The Wires Go to War: The U.S. Experiment with Government Ownership of the Telephone System During World War I

Michael A. Janson & Christopher S. Yoo

91 Texas L. Rev. 983

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One of the most distinctive characteristics of the U.S. telephone system is that it has always been privately owned, in stark contrast to the pattern of government ownership followed by virtually every other nation.  What is not widely known is how close the United States came to falling in line with the rest of the world.  For the one-year period following July 31, 1918, the exigencies of World War I led the federal government to take over the U.S. telephone system.  A close examination of this episode sheds new light into a number of current policy issues.  The history confirms that natural monopoly was not solely responsible for AT&T’s return to dominance and reveals that the Kingsbury Commitment was more effective in deterring monopoly than generally believed.  Instead, a significant force driving the re-monopolization of the telephone system was the U.S. Postmaster General, Albert Burleson—not Theodore Vail, president of AT&T.  It also demonstrates that universal service was the result of government-imposed emulation of the postal system, not, as some have claimed, a post hoc rationalization for maintaining monopoly.  The most remarkable question is, having once obtained control over the telephone system, why did the federal government ever let it go?  The dynamics surrounding this decision reveal the inherent limits of relying on war to justify extraordinary actions.  More importantly, it shows the difficulties that governments face in overseeing industries that are undergoing dynamic technological change and that require significant capital investments.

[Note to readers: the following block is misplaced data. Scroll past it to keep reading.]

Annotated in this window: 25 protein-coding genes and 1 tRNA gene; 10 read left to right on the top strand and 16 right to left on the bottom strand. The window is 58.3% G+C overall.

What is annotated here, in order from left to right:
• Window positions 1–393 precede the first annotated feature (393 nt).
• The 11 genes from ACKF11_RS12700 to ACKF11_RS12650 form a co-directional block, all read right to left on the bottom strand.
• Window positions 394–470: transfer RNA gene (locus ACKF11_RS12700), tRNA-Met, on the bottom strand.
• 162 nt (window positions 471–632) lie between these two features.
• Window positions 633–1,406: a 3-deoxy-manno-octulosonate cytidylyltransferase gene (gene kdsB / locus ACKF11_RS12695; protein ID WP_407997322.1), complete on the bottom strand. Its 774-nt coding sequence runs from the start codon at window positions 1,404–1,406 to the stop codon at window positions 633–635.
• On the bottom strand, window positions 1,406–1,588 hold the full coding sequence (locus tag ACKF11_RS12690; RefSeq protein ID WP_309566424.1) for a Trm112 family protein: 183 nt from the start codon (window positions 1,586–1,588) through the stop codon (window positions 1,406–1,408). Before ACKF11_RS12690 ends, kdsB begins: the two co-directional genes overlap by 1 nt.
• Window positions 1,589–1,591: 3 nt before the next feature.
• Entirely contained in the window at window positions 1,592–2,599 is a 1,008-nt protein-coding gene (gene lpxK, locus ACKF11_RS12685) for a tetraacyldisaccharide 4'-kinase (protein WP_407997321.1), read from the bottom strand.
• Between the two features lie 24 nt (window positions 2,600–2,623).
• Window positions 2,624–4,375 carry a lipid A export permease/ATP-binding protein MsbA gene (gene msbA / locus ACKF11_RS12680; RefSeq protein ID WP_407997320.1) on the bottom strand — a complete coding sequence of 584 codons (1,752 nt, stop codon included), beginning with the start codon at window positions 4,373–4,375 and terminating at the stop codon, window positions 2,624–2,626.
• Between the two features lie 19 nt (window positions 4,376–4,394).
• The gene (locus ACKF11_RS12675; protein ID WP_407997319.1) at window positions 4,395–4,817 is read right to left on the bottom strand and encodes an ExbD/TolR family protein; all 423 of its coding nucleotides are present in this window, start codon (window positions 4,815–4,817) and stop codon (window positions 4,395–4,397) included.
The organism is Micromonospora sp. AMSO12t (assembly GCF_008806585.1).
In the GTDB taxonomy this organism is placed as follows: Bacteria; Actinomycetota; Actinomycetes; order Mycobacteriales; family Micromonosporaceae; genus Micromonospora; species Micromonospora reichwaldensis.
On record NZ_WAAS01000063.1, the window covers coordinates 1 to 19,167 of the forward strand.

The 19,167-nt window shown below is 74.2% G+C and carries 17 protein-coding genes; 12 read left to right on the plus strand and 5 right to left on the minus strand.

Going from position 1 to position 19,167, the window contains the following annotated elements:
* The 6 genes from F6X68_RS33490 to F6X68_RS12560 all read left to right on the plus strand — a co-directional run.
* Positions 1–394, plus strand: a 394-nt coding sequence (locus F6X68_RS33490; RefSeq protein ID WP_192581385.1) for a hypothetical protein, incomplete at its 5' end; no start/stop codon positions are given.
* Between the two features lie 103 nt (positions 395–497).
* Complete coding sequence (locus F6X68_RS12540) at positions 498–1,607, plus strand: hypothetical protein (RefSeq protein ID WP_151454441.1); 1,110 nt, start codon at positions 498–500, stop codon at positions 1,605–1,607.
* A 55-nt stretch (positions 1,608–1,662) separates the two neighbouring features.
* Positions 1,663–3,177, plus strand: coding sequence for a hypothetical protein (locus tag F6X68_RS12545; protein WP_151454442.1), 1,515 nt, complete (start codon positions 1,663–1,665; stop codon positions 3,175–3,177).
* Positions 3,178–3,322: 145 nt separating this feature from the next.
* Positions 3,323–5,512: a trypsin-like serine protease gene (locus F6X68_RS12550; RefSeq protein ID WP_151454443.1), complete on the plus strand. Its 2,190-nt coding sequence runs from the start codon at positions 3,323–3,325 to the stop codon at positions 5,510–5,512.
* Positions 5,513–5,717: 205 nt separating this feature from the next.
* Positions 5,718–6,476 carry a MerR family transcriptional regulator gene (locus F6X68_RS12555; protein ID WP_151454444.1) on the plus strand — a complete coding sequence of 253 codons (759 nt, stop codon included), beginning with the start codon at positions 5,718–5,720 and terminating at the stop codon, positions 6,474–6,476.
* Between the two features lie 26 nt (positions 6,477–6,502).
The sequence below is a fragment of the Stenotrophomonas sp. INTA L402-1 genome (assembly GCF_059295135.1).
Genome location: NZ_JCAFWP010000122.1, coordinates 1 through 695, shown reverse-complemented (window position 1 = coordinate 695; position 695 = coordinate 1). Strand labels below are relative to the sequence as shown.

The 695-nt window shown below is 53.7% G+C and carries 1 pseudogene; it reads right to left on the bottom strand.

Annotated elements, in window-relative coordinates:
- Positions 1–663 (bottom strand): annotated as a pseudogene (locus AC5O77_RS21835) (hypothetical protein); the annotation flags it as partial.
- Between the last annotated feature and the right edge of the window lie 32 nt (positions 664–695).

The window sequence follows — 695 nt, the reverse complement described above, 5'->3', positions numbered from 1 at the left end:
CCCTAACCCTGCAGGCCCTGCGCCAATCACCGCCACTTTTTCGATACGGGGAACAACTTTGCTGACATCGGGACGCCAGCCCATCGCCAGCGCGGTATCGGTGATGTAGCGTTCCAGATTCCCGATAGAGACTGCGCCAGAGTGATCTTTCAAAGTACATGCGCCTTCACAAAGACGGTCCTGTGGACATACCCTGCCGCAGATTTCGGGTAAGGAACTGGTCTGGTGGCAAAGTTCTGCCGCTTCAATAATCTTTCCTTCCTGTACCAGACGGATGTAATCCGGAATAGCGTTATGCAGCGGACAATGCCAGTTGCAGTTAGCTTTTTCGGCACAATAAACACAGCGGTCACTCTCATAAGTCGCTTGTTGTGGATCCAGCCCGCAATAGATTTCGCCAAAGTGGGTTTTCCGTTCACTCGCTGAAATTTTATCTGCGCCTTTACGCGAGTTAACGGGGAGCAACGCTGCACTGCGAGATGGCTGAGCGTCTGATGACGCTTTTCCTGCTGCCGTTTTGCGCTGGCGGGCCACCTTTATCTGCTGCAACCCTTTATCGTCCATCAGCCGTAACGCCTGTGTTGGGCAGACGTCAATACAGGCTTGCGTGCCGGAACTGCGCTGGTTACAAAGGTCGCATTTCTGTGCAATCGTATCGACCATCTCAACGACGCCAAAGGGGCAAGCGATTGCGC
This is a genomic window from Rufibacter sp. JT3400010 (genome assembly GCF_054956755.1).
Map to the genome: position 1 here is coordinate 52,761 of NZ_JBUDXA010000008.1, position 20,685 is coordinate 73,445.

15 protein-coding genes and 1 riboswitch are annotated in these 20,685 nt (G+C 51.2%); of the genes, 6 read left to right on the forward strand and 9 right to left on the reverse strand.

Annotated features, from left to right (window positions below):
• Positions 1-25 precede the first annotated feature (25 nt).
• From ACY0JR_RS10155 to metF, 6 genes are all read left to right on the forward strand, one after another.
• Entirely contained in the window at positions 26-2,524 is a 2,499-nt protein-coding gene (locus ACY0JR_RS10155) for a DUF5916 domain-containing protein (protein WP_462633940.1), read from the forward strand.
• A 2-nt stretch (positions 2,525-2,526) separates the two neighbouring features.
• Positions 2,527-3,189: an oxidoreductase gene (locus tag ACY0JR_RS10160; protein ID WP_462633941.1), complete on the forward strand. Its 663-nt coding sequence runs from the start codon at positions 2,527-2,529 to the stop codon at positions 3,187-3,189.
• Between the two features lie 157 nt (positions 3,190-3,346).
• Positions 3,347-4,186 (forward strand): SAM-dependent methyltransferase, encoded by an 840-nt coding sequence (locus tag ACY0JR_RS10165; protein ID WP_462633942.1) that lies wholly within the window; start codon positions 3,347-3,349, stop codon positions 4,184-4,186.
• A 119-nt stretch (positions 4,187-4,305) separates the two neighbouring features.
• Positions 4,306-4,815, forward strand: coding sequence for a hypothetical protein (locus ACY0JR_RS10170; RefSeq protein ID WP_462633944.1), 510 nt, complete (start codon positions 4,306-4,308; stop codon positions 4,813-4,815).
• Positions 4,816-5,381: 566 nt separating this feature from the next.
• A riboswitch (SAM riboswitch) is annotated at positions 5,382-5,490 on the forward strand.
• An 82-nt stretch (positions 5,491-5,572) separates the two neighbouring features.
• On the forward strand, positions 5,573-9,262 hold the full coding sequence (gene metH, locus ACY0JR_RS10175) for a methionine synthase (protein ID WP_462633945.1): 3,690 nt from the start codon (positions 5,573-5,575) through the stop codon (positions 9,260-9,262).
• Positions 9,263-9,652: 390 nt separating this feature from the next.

Remapping the Path Forward: Toward a Systemic View of Forensic Science Reform and Oversight

Jennifer E. Laurin

91 Texas L. Rev. 1051